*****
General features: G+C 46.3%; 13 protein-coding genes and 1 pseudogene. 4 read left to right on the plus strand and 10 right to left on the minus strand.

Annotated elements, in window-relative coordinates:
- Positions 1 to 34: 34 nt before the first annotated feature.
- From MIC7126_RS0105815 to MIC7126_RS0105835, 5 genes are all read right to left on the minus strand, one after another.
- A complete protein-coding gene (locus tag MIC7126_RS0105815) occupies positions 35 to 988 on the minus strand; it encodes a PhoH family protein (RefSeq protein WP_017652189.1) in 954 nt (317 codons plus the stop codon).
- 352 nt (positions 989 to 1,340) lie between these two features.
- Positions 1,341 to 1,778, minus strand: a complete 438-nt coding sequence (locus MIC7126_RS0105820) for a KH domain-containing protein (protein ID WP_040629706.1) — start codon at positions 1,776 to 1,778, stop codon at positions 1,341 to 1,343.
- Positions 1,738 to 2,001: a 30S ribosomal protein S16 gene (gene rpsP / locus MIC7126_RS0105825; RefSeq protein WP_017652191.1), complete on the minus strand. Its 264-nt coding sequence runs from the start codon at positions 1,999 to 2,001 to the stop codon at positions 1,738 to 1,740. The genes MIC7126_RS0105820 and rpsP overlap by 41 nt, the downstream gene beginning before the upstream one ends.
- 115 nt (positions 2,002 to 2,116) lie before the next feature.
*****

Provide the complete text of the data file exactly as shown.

General features: G+C 46.3%; 13 protein-coding genes and 1 pseudogene. 4 read left to right on the plus strand and 10 right to left on the minus strand.

Annotated elements, in window-relative coordinates:
- Positions 1 to 34: 34 nt before the first annotated feature.
- From MIC7126_RS0105815 to MIC7126_RS0105835, 5 genes are all read right to left on the minus strand, one after another.
- A complete protein-coding gene (locus tag MIC7126_RS0105815) occupies positions 35 to 988 on the minus strand; it encodes a PhoH family protein (RefSeq protein WP_017652189.1) in 954 nt (317 codons plus the stop codon).
- 352 nt (positions 989 to 1,340) lie between these two features.
- Positions 1,341 to 1,778, minus strand: a complete 438-nt coding sequence (locus MIC7126_RS0105820) for a KH domain-containing protein (protein ID WP_040629706.1) — start codon at positions 1,776 to 1,778, stop codon at positions 1,341 to 1,343.
- Positions 1,738 to 2,001: a 30S ribosomal protein S16 gene (gene rpsP / locus MIC7126_RS0105825; RefSeq protein WP_017652191.1), complete on the minus strand. Its 264-nt coding sequence runs from the start codon at positions 1,999 to 2,001 to the stop codon at positions 1,738 to 1,740. The genes MIC7126_RS0105820 and rpsP overlap by 41 nt, the downstream gene beginning before the upstream one ends.
- 115 nt (positions 2,002 to 2,116) lie before the next feature.